Swimming in a sea of Death: A Son’s Memoir by David Rieff, (Simon & Schuster) 2008, £12.99
Unfortunately I have had recent experience of my father and his brush with his mortality. A serious blood clot carried him off into hospital where, thankfully, at the age of 70, the doctors were able to correct this life-threatening problem. It was a significant experience for me, as a pastor and as a son.
As a pastor I have spent much of the last two decades living in the shadow of death and doing my best to support those people who experience death in all kinds of different situations. For some death is expected, slow and painful; for others it is a sudden, untimely and utterly tragic. However, as a son my awareness of my parents’ mortality has been to date partial and even denied. Of course, I have seen them both get old. Landmarks such as a 40th Wedding Anniversary; the marriage of daughters and the arrival of grandchildren; the arrival of the bus pass offering free transport were reached but perhaps celebrated not reflected upon. However I do not think I had ever quite taken into my own consciousness the reality of how close to the end of their lives they might be. This is a reminder and challenge for all of us who are professionally engaged with death and dying. The physical, emotional and spiritual reality of dying is very different for those who have a more intimate, and perhaps, more complex relationship to it through those they love very deeply. Distance is a key element in the geography of death. Those who work closely with the dying may well protect themselves by ensuring that there is plenty of detachment!
David Rieff, the son of Susan Sontag, offers in this short book an intelligent, if slightly chaotic, but always challenging and disturbing, account of his mother’s final illness. We are taken thought the details of the process with feeling and real passion. It is unapologetically personal. The narrative is rich and can be read from so many different perspectives. For Rieff the high priests of the body (the medical profession) disappoint. In the end, neither science nor medicine, reason nor raw intellect could undo her death. From this perspective and persuasively for this reviewer, this book is a superb argument against the concept of ‘a good death’. Susan Sontag “died as she had lived: un-reconciled to mortality”. Perhaps that’s the most honest starting point for those of us who work in this area and indeed for those whose lives are shaped by personal experience of loss and change. So within this struggle there is pain and regret and a rather beautiful unresolved humanity. It is our humanity that makes us mortal, not our creeds, whether they be theological, scientific or psychotherapeutic.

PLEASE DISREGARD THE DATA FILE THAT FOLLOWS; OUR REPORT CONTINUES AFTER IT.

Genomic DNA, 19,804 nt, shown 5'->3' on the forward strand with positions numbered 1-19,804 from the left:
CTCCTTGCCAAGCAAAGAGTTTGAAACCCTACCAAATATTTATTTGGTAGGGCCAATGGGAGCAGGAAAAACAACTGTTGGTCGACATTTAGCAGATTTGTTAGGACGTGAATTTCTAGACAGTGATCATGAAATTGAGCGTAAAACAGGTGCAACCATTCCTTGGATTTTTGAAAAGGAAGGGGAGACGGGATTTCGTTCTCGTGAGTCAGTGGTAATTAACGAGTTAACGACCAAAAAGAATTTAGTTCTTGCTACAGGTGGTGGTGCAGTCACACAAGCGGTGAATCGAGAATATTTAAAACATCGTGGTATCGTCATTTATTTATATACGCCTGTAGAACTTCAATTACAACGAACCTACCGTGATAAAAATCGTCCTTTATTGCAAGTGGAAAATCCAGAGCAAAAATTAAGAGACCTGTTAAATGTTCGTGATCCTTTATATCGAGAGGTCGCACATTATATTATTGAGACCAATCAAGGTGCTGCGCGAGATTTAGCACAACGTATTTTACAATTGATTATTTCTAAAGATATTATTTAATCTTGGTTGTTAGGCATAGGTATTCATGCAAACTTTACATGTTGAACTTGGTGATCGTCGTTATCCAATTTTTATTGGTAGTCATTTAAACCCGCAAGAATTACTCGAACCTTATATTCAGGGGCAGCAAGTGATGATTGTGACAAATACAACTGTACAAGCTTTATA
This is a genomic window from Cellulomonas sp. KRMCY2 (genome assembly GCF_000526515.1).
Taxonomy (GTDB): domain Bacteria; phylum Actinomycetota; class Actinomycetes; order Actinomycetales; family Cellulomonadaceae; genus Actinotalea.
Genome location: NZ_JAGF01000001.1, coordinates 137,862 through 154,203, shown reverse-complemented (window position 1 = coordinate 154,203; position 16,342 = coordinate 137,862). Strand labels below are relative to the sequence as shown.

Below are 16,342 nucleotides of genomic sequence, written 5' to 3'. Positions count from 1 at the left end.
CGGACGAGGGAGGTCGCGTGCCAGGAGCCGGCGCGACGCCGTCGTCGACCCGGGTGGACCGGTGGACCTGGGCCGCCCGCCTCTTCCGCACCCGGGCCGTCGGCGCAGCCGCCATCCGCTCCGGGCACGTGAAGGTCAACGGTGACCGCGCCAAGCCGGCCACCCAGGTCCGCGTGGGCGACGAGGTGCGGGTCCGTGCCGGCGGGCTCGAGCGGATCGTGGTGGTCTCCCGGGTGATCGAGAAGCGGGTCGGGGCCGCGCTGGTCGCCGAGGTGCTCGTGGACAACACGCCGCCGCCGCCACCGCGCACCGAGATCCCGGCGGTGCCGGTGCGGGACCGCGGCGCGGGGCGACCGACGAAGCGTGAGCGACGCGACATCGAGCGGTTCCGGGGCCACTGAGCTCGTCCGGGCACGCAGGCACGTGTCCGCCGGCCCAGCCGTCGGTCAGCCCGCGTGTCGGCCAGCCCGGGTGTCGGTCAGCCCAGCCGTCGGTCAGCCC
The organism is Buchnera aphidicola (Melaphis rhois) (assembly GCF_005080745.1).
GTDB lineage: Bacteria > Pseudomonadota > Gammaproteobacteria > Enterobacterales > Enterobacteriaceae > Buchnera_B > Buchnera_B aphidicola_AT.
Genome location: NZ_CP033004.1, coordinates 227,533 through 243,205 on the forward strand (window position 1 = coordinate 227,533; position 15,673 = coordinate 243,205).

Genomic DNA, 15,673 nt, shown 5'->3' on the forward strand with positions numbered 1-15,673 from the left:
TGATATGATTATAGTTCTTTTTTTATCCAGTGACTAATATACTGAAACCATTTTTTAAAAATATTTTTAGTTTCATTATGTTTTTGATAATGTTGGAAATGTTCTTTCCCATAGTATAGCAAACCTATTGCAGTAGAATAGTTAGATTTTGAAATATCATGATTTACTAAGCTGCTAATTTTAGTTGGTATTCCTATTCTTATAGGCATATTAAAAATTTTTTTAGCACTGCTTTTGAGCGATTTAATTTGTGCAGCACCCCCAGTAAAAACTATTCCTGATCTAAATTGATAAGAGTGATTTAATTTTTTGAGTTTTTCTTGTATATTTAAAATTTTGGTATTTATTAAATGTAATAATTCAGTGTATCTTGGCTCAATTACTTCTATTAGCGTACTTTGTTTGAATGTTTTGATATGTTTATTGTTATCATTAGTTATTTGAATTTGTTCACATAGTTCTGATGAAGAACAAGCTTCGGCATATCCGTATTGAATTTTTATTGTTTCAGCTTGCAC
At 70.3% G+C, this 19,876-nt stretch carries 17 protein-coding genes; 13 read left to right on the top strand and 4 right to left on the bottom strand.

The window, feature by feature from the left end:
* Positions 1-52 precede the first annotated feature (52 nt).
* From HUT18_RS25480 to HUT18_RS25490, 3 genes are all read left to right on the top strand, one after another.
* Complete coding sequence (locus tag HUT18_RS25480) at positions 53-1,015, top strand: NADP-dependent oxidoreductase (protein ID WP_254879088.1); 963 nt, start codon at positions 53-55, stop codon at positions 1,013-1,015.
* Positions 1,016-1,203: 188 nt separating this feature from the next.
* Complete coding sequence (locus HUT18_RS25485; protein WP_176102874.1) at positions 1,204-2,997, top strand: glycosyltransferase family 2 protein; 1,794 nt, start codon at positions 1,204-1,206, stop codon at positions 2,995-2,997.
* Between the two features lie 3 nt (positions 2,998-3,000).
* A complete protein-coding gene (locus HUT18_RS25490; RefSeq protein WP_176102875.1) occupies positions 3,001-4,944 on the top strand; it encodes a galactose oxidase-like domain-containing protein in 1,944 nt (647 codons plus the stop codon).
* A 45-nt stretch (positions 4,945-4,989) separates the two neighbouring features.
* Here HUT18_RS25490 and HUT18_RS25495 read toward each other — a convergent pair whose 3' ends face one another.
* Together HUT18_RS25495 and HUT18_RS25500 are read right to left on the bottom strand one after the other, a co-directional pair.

So all of us swim in the one sea of our lives, trying to stay afloat as best we can, clinging to such life-lines and preservers as we might draw about us: reason and science, faith and religious practice, art and music and imagination. But in the end the wall go down, we all sink, we all die. This messes up Elisabeth Kübler-Ross’ tidy and too hopeful five stages of death. Life is much more interesting, much more uncontrollable much more anger-filled than that.
This is why this book needs some attention from those of us who are professionally engaged in the area of end-of-life care, but particularly the medical profession. I would make this book required reading for all medical and nursing students! Rieff’s medical critique about how his mother was treated needs some attention and reflection. Rieff argues that just as prisoners become experts in legal briefs, patients and their families learn the arcane of medicine and pharmacy. But in the end, a death in the family is more than a medical or religious or scientific or intellectual event. It is for humans a signature question about being and ceasing to be. So let’s get rid of this absurd concept of a good death and inspired by Rieff engage in a more honest debate and dialogue and listening around the human complexities of our mortality. Rieff is as hard on himself as a person as he is on the professionals. He laments his tendency to be inhibited, witholden, morose, clumsy cold. Who is to teach a boy to be impulsive, generous, cheerful and warm if not his mother? What makes this books so convincing – it breaks open and lays before the reader the questions and refuses to take refuge in easy or controlling answers.
From what distance do you view end of life? How does the personal relate to the professional? Can we recover and nurture the chaos of an imagination fired by feeling?